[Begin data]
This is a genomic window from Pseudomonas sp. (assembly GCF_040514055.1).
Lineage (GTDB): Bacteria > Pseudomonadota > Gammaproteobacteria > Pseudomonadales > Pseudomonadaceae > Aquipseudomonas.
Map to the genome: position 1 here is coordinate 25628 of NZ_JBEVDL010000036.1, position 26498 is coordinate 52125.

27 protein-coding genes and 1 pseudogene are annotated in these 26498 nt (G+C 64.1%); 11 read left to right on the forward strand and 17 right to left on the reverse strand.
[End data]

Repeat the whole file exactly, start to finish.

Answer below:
This is a genomic window from Pseudomonas sp. (assembly GCF_040514055.1).
Lineage (GTDB): Bacteria > Pseudomonadota > Gammaproteobacteria > Pseudomonadales > Pseudomonadaceae > Aquipseudomonas.
Map to the genome: position 1 here is coordinate 25628 of NZ_JBEVDL010000036.1, position 26498 is coordinate 52125.

27 protein-coding genes and 1 pseudogene are annotated in these 26498 nt (G+C 64.1%); 11 read left to right on the forward strand and 17 right to left on the reverse strand.